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Position: Long British Pound (FXB); Short US Dollar (UUP)


We’ve been vocal about the longer term benefit for economies that turn to austerity measures NOW to rein in bloated deficits. In making this call we’re by no means blind to the reality that over the intermediate term (1-3 years), austerity in forms such as higher consumption and income taxes, wage freezes, and job cuts (via trimming government positions and halting public works projects) should depress growth levels. This is the new reality!

Europe has already shown leadership in belt tightening, with the government of UK Prime Minister David Cameron holding the spotlight as lead horse. We believe the gains in both the British Pound versus the USD and the stabilization of the EUR versus the USD are the market’s bullish near-term reaction to Europe’s fiscal management.  While Europe’s sovereign debt issues are far from rear-view, the next question on our plate is the US’s response to its own debt and deficit imbalances, which we’ll be addressing in our next monthly theme call.

For now, we’re analyzing the fundamental macro data as it comes in and comparing movements in the market to the political and economic policy throughout the global economies we follow.  One notable data point released today was UK retail sales, which rose +0.7% month-over-month in June, and is showing an improving positive trend over the last three months. While we accredit this to the World Cup and promotional deals, the retail sales curve nevertheless looks very different in the US over the last three months (see chart below), a point worth highlighting.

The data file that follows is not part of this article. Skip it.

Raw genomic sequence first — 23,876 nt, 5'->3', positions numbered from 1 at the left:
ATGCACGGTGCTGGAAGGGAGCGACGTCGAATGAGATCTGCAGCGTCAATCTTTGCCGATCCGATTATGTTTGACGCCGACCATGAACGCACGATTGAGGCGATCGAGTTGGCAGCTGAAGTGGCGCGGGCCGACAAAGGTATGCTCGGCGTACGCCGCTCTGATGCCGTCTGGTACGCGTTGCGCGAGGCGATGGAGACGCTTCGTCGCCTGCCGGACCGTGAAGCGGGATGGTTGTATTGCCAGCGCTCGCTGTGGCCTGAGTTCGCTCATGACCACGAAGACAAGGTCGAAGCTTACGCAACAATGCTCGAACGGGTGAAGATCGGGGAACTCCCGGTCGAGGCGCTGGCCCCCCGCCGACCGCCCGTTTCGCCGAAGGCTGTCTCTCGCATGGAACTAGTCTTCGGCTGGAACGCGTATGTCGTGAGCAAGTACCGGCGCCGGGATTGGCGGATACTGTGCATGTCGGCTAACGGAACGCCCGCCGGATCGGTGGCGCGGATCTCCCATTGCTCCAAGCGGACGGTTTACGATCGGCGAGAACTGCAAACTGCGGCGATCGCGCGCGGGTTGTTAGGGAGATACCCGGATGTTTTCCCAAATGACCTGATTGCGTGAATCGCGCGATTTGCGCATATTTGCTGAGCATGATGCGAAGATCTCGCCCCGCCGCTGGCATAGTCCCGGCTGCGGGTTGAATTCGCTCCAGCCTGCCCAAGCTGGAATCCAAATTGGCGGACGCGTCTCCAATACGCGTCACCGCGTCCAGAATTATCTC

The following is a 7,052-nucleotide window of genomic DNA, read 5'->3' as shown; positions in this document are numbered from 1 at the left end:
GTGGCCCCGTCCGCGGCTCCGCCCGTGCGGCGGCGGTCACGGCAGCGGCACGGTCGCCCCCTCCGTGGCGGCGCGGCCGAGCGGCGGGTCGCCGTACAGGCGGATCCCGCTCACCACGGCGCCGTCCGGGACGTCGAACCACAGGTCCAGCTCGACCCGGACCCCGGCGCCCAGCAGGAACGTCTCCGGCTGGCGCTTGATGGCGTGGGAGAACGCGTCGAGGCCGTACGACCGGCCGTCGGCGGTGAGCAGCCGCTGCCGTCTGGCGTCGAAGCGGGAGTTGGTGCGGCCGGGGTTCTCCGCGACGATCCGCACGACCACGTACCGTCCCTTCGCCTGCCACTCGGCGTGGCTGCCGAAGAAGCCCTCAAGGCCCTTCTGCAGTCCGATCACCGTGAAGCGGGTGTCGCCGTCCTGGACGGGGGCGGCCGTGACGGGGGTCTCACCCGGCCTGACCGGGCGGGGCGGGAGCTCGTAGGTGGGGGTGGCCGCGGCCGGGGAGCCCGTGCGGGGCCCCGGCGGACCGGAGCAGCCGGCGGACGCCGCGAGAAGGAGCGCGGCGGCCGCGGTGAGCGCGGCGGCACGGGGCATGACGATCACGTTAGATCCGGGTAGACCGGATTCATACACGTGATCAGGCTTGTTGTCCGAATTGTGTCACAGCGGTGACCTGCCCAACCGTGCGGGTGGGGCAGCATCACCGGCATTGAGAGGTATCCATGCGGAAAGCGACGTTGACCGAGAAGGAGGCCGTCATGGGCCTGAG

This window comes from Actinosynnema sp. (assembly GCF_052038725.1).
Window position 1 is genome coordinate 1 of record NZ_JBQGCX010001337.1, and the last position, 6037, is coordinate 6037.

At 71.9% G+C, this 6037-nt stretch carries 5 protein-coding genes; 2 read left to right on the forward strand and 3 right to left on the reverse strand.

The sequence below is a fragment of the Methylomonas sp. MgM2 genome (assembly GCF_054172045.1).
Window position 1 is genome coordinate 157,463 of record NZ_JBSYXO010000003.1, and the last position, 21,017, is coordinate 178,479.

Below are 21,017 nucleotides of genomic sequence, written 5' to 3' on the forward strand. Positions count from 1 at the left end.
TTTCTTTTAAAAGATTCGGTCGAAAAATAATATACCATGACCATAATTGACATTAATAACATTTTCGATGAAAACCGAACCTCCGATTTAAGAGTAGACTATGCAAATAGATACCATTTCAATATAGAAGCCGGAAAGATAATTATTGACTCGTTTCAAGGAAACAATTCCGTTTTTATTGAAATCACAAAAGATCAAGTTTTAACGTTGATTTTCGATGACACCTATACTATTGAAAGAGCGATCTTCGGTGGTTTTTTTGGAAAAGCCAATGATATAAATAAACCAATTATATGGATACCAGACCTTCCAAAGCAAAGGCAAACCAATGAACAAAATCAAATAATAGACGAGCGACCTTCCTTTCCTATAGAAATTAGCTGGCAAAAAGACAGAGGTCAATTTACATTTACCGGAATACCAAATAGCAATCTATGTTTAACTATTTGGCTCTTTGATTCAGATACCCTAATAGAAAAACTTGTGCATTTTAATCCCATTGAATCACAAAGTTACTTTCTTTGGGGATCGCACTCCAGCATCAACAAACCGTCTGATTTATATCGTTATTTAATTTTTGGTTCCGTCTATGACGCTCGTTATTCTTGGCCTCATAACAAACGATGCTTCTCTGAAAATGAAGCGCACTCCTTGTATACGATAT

Certainly, understanding the macro forces that influence economies is never an exact science. However, what stands out is that over the last months the jobless picture and consumer and presidential confidence have deteriorated in the US.   Conversely, across the pond in the UK a marginal level of optimism has paralleled the change in political leadership in May and the fiscal tightening measures announced since. We’re by no means bulled up on UK equities (or we’d have a position) and are cautious about economic fundamentals in the back half of 2H10. What’s clear, however, is that the current divergence between US and UK economic policy is flashing a clear signal to us from a currency standpoint, namely the divergence between a strengthening Pound and deteriorating USD.

We stand behind our short call on the USD via the etf UUP and long call on the British Pound (FXB), which we initiated in our virtual portfolio on 6/7/10 and 7/12/10, respectively. 

Matthew Hedrick


No Pain, No Gain - a1

No Pain, No Gain - a2